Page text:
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Tesco ending Brand Guarantee money-saving scheme


Tesco has announced the end of its Brand Guarantee scheme, which offers customers price matches on branded goods.

The supermarket said it was phasing out the scheme because “as a result of our continued investment in simpler, lower everyday prices, fewer than one in eight transactions today receives any refund at all”. Brand Guarantee will come to an end on 16 July.

Tesco’s Booker takeover pays off as sales rise
Alessandra Bellini, Tesco chief customer officer, said: “Since Brand Guarantee launched in 2015, we have continued to invest in simpler, lower everyday prices.  As a result, the scheme is far less relevant for our customers today, and so we are withdrawing it as we focus on offering customers even more straightforward value for money at the shelf edge.

“In recent weeks, we’ve already reduced the prices of over 260 popular products, including own brand and branded favourites, and we’ll continue to work hard to offer our customers great quality food at great prices.”

Martin Lane, managing editor of money.co.uk, warned that Tesco customers might be angered by the move, and said the supermarket risks losing customers as a consequence.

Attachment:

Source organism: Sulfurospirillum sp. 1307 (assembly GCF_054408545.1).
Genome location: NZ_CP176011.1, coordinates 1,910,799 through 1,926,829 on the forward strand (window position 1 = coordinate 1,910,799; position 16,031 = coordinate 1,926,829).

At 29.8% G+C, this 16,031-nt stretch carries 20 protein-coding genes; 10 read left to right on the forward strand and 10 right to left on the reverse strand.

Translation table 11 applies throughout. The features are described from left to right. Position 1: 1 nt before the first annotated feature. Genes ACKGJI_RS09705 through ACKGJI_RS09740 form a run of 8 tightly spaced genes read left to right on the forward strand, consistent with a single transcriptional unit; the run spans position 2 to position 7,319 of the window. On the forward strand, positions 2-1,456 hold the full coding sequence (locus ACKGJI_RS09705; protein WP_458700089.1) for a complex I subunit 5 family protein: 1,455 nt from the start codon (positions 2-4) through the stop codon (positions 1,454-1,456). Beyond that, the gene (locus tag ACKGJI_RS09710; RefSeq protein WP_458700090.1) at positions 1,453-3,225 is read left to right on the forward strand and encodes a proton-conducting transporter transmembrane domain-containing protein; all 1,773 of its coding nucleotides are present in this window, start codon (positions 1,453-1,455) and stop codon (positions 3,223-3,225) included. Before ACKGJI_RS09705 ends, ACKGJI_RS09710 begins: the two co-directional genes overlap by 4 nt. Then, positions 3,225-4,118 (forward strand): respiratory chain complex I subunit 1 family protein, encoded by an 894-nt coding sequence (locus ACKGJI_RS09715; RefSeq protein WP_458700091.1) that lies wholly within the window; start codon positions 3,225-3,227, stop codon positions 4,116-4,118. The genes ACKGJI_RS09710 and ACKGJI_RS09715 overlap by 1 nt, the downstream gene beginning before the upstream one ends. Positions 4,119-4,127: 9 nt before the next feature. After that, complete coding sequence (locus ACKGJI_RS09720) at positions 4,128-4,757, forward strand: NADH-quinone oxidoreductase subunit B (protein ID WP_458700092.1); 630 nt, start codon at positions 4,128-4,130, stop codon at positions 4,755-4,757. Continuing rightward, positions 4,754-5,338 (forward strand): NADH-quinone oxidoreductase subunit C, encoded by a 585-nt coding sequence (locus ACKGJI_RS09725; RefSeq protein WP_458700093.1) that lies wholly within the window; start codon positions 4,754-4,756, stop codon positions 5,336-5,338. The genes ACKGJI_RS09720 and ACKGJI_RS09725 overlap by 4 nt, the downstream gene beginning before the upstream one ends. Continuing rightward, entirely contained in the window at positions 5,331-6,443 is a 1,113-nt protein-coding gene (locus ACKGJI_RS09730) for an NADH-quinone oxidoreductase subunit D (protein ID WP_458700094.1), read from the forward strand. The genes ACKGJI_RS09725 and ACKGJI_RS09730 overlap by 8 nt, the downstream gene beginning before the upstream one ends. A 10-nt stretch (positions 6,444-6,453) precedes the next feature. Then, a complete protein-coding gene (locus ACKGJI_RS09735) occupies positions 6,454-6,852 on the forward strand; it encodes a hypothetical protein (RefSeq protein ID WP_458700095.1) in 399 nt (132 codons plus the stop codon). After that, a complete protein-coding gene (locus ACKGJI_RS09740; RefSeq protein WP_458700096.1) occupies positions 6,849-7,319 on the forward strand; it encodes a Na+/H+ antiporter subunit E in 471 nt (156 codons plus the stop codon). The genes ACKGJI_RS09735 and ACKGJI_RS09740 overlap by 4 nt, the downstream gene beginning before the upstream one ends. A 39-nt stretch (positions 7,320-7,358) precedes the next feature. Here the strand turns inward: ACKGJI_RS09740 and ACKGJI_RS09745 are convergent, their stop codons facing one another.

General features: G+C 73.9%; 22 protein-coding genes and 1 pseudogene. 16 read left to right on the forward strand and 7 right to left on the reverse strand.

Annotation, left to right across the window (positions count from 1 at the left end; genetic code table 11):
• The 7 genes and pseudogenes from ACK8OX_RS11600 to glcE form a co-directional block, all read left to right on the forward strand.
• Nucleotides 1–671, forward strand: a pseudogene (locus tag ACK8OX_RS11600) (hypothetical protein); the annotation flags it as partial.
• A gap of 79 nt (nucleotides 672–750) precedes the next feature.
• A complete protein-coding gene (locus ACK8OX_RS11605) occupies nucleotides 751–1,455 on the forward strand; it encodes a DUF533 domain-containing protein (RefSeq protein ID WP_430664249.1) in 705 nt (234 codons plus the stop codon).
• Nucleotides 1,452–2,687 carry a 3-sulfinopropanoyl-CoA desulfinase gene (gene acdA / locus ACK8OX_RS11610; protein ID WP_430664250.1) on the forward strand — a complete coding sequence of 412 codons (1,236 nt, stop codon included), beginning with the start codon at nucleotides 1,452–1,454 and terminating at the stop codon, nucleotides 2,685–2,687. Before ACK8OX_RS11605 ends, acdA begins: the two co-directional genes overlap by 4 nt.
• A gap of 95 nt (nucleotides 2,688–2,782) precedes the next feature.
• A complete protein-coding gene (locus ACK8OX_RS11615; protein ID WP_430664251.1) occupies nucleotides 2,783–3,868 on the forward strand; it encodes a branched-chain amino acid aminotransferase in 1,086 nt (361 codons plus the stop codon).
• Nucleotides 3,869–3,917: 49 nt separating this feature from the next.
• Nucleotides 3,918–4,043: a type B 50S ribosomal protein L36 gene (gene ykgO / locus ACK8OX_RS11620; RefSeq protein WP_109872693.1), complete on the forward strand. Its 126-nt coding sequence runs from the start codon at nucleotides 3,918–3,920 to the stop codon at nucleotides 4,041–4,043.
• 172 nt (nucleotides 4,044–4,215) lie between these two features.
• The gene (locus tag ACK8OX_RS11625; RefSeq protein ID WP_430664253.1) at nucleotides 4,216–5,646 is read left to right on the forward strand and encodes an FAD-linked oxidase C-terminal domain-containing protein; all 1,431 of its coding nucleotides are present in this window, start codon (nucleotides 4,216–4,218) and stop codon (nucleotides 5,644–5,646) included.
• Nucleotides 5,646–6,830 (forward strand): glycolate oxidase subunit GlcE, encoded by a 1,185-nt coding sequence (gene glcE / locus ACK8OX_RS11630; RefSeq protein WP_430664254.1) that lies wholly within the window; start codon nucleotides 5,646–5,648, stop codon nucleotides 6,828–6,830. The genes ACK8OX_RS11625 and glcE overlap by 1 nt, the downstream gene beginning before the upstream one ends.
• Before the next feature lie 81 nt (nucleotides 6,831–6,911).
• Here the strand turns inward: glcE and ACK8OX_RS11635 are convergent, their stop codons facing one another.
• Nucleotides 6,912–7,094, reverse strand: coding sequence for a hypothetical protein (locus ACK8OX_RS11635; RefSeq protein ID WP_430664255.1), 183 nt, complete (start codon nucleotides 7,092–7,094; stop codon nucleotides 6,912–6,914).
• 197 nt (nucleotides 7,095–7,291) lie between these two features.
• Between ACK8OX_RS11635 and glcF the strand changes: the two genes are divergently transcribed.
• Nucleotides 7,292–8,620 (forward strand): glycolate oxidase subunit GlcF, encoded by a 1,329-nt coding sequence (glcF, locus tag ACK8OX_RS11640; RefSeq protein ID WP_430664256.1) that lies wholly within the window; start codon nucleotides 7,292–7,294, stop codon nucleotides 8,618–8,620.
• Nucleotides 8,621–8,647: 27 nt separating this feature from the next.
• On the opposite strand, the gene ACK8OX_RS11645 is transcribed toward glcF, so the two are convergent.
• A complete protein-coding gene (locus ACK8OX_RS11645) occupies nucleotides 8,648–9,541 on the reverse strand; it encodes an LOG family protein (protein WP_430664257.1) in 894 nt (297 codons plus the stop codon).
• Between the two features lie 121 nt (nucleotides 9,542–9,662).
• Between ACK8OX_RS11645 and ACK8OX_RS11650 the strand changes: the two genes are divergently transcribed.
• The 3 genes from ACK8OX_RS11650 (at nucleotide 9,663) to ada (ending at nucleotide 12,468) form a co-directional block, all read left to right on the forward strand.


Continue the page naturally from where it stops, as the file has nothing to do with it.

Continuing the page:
“The promise of lower prices across the board might sound appealing but there’s no longer a guarantee you couldn’t get cheaper elsewhere,” he said.

“With discount retailers expanding into central London there’s lots of choice available for consumers. Tesco have got their work cut out to compete against the likes of Aldi and Lidl and if they don’t offer true value they could be at risk of losing loyal shoppers.

“It will be interesting to see if this move will help Tesco customers because the current system can be confusing and scrapping the scheme might help people to make an easier comparison. Let’s hope the revision of prices will be competitive because this change is likely to prove unpopular.”

​Tesco recently announced its intention to close down its loss-making online operation, Tesco Direct, putting up to 500 jobs at risk.

The group is in the midst of a turnaround, and reported an 800 per cent rise in profits last year, in a sign that the business was making progress.

Meanwhile, the supermarket’s £3.7bn takeover of wholesale firm Booker looks like it is paying off, with sales rising for the 10th quarter in a row in the three months to the end of May. As part of Tesco’s restructuring plans, the group is continuing to work towards a target of relaunching 10,000 own-brand products, and has put 2,850 back on shelves so far.


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